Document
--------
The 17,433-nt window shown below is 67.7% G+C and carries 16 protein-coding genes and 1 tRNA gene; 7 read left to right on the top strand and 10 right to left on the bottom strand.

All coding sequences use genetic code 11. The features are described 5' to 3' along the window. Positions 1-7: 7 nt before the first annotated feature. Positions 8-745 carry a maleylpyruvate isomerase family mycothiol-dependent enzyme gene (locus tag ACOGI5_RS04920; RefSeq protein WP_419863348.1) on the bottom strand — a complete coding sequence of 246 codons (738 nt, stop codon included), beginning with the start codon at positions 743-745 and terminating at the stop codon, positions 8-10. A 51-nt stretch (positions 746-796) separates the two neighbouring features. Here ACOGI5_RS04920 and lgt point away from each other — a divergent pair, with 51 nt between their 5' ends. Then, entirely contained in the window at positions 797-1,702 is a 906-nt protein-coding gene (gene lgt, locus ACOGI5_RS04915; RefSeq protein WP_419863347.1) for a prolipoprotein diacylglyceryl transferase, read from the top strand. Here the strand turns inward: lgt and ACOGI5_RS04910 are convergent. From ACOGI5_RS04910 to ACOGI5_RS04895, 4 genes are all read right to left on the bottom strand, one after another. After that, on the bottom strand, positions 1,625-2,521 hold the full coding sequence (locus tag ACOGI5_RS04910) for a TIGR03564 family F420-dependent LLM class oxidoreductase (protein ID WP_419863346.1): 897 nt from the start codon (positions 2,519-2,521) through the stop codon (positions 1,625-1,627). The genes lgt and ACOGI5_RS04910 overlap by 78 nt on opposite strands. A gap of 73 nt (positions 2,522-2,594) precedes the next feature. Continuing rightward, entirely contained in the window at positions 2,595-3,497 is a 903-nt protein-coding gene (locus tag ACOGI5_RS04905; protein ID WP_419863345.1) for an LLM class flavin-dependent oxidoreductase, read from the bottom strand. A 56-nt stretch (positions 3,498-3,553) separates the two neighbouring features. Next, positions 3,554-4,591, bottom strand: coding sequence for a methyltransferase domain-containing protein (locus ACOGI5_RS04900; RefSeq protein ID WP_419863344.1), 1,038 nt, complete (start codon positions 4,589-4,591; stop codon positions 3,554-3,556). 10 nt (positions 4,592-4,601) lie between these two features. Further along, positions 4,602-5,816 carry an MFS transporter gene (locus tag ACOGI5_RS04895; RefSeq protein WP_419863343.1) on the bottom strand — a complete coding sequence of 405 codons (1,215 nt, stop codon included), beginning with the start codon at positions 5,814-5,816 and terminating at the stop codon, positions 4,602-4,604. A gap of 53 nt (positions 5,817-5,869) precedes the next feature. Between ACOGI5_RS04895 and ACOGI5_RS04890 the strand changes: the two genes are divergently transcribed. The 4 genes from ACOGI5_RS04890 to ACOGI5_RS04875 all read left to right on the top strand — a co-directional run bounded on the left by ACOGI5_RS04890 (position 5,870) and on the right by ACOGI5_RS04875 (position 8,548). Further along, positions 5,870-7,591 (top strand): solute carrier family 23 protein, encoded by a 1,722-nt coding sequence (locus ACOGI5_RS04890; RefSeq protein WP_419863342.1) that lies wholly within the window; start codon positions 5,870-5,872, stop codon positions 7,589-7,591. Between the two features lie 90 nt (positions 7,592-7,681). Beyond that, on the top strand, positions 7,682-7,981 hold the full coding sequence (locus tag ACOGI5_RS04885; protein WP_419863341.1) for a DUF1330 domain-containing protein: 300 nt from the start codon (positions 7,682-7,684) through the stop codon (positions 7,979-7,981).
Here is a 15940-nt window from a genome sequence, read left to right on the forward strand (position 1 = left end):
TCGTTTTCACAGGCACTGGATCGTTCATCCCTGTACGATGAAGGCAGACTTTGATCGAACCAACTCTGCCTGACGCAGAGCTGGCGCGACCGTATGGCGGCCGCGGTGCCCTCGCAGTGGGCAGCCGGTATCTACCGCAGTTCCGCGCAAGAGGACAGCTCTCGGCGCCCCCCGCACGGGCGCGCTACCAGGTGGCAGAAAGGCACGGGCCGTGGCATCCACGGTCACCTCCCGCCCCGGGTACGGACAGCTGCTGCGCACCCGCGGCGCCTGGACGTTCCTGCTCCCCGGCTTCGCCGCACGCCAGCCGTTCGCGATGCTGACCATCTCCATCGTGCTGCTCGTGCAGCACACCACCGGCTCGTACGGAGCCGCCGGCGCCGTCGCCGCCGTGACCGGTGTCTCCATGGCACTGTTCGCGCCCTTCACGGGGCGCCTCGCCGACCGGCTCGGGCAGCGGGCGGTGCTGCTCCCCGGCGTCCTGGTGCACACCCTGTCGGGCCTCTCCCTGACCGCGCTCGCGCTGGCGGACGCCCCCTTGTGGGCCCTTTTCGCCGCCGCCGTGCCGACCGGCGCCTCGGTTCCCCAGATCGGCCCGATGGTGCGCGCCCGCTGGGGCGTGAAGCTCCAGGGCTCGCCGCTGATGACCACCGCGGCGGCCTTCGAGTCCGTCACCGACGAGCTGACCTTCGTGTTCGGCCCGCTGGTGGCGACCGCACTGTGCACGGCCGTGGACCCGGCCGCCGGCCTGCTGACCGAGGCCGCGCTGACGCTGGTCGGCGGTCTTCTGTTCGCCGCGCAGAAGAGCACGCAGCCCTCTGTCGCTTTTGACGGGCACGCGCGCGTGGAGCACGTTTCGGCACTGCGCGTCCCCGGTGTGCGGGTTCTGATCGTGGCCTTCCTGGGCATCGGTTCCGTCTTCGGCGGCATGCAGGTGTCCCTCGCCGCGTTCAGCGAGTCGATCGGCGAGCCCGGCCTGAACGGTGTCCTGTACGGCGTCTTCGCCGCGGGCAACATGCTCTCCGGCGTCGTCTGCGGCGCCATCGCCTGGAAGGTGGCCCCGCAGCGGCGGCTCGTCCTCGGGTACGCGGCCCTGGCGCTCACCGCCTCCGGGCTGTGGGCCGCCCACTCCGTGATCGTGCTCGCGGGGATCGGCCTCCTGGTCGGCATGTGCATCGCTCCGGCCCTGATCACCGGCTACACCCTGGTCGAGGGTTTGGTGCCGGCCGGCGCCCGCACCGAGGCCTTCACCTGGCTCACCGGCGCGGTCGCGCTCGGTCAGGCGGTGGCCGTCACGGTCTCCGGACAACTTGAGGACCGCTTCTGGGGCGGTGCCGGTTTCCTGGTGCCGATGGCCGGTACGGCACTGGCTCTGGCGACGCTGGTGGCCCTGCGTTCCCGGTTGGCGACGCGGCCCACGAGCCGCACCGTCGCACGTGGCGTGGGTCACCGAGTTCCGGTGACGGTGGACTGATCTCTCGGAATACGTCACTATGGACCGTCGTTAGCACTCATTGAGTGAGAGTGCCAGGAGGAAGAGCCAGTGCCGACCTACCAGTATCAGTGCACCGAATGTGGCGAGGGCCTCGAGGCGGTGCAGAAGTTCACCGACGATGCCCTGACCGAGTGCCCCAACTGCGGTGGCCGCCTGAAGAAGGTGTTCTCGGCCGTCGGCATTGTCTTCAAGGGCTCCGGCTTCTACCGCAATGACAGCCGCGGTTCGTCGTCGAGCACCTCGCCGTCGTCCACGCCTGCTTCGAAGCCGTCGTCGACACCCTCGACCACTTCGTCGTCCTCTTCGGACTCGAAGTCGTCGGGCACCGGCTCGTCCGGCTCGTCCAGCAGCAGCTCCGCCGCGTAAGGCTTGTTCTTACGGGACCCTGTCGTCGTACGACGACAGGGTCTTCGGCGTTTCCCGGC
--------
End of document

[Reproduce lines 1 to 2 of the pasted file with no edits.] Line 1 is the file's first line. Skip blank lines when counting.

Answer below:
The 17,433-nt window shown below is 67.7% G+C and carries 16 protein-coding genes and 1 tRNA gene; 7 read left to right on the top strand and 10 right to left on the bottom strand.

All coding sequences use genetic code 11. The features are described 5' to 3' along the window. Positions 1-7: 7 nt before the first annotated feature. Positions 8-745 carry a maleylpyruvate isomerase family mycothiol-dependent enzyme gene (locus tag ACOGI5_RS04920; RefSeq protein WP_419863348.1) on the bottom strand — a complete coding sequence of 246 codons (738 nt, stop codon included), beginning with the start codon at positions 743-745 and terminating at the stop codon, positions 8-10. A 51-nt stretch (positions 746-796) separates the two neighbouring features. Here ACOGI5_RS04920 and lgt point away from each other — a divergent pair, with 51 nt between their 5' ends. Then, entirely contained in the window at positions 797-1,702 is a 906-nt protein-coding gene (gene lgt, locus ACOGI5_RS04915; RefSeq protein WP_419863347.1) for a prolipoprotein diacylglyceryl transferase, read from the top strand. Here the strand turns inward: lgt and ACOGI5_RS04910 are convergent. From ACOGI5_RS04910 to ACOGI5_RS04895, 4 genes are all read right to left on the bottom strand, one after another. After that, on the bottom strand, positions 1,625-2,521 hold the full coding sequence (locus tag ACOGI5_RS04910) for a TIGR03564 family F420-dependent LLM class oxidoreductase (protein ID WP_419863346.1): 897 nt from the start codon (positions 2,519-2,521) through the stop codon (positions 1,625-1,627). The genes lgt and ACOGI5_RS04910 overlap by 78 nt on opposite strands. A gap of 73 nt (positions 2,522-2,594) precedes the next feature. Continuing rightward, entirely contained in the window at positions 2,595-3,497 is a 903-nt protein-coding gene (locus tag ACOGI5_RS04905; protein ID WP_419863345.1) for an LLM class flavin-dependent oxidoreductase, read from the bottom strand. A 56-nt stretch (positions 3,498-3,553) separates the two neighbouring features. Next, positions 3,554-4,591, bottom strand: coding sequence for a methyltransferase domain-containing protein (locus ACOGI5_RS04900; RefSeq protein ID WP_419863344.1), 1,038 nt, complete (start codon positions 4,589-4,591; stop codon positions 3,554-3,556). 10 nt (positions 4,592-4,601) lie between these two features. Further along, positions 4,602-5,816 carry an MFS transporter gene (locus tag ACOGI5_RS04895; RefSeq protein WP_419863343.1) on the bottom strand — a complete coding sequence of 405 codons (1,215 nt, stop codon included), beginning with the start codon at positions 5,814-5,816 and terminating at the stop codon, positions 4,602-4,604. A gap of 53 nt (positions 5,817-5,869) precedes the next feature. Between ACOGI5_RS04895 and ACOGI5_RS04890 the strand changes: the two genes are divergently transcribed. The 4 genes from ACOGI5_RS04890 to ACOGI5_RS04875 all read left to right on the top strand — a co-directional run bounded on the left by ACOGI5_RS04890 (position 5,870) and on the right by ACOGI5_RS04875 (position 8,548). Further along, positions 5,870-7,591 (top strand): solute carrier family 23 protein, encoded by a 1,722-nt coding sequence (locus ACOGI5_RS04890; RefSeq protein WP_419863342.1) that lies wholly within the window; start codon positions 5,870-5,872, stop codon positions 7,589-7,591. Between the two features lie 90 nt (positions 7,592-7,681). Beyond that, on the top strand, positions 7,682-7,981 hold the full coding sequence (locus tag ACOGI5_RS04885; protein WP_419863341.1) for a DUF1330 domain-containing protein: 300 nt from the start codon (positions 7,682-7,684) through the stop codon (positions 7,979-7,981).